House (Cambridge Theatre)
to the 132 hit songs of Cliff Richard, the 24 top 20 singles of
Madness are small potatoes.
thought about a musical for a long time, yes..." says
Suggs of Madness to our Entertainment correspondent
Brenda Emmanus. See more and watch extracts from
here (3,694Kb/ 02'12")
after the grim experience of hearing a massive chunk of Cliff's
back catalogue raided for the dire tribute show Cliff
- the Musical, the magic that playwright Tim Firth has worked
on creating an original musical out of the Madness songs, and the
dazzling showmanship and craft of a galvanising production by Matthew
Warchus, is all the more apparent.
the intervention of a big personality in a small role threatens
to unbalance a real ensemble show, Suggs acquits himself well..."
it first opened at the Cambridge Theatre last October, it didn't
entirely work, though there was also no doubting that this was an
extremely ambitious show.
not only to fold some well-known pop songs into a new story, as
opposed to simply doing a tribute-band style revue, Our House is
also a fully plot-driven musical with a social conscience that functions
as a modern morality tale.
are in fact two parallel plots for the lead character, Joe (the
excellent newcomer Michael Jibson), to follow - and to demonstrate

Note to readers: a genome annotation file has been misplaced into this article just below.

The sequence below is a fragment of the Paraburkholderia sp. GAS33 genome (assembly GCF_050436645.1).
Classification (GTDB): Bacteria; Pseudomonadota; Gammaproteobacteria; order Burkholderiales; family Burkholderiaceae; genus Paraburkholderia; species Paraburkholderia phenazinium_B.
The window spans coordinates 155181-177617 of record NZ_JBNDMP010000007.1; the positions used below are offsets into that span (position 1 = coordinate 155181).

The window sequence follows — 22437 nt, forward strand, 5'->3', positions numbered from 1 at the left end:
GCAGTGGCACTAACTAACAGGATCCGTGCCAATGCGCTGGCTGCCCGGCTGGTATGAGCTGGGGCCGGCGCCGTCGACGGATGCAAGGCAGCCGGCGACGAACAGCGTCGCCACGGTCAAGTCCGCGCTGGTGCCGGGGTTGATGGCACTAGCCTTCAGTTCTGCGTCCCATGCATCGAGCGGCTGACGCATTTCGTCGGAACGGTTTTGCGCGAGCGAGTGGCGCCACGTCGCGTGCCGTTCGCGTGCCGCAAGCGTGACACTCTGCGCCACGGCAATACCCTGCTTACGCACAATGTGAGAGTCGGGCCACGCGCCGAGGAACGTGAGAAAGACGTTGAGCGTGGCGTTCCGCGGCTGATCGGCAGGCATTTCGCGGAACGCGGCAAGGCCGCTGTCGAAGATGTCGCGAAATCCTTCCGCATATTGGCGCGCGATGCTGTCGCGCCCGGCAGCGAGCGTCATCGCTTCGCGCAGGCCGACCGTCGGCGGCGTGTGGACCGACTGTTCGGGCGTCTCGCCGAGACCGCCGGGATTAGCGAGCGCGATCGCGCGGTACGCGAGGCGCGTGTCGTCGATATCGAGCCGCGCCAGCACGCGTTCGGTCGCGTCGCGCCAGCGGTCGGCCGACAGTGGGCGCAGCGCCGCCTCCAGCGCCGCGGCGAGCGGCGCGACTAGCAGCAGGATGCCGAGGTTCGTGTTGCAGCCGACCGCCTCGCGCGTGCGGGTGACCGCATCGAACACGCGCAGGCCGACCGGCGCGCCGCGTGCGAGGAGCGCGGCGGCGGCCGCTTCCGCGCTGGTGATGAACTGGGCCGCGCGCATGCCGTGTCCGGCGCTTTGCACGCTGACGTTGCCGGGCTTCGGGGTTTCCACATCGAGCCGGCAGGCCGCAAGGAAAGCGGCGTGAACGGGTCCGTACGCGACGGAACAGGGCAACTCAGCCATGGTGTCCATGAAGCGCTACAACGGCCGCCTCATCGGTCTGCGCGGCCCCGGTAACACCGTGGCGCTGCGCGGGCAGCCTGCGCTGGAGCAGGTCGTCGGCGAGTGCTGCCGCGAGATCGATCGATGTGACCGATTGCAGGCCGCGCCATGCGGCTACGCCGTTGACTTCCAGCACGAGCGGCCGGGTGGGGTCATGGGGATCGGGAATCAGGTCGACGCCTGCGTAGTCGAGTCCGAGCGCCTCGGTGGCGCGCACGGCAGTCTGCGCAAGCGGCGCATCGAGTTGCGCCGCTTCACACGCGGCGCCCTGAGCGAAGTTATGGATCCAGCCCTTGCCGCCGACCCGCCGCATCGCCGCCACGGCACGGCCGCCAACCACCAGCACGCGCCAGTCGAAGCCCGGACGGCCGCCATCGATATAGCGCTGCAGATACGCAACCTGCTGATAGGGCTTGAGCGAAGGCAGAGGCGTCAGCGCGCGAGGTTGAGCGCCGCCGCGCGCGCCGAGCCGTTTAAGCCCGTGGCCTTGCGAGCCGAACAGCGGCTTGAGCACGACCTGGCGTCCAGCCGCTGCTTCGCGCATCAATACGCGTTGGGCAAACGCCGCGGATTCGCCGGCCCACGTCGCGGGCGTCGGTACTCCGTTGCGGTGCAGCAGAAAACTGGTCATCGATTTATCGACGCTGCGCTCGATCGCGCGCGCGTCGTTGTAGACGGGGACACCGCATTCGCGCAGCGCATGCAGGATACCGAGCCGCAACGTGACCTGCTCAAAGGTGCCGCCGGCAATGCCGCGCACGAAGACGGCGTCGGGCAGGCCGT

how one fateful decision could lead his life into two totally different
is himself playing the role of the father for a week only
(to March 22)
the film Sliding Doors meets the British musical Blood
Brothers in which, on a 16th birthday date with his girlfriend
Sarah, Joe breaks into a building site - and when the police arrive,
Good Joe decides to face the music (and begins a life of punishments)
while Bad Joe does a runner - and begins a life of crime, following
in the footsteps of his late father, who also functions as the show's
singer/songwriter Suggs is himself playing the role of the father
for a week only (to March 22), and though the intervention of a
big personality in a small role threatens to unbalance a real ensemble
show, he acquits himself well.
also far brisker in pace and mood than when it first opened, seeing
the show again reveals the wittiest choreography in town and a stage
exploding in kinetic energy.
House is at the Cambridge Theatre, Earlham Street WC2, booking until
27 September. Tickets £12.50 - £40. Box Office: 020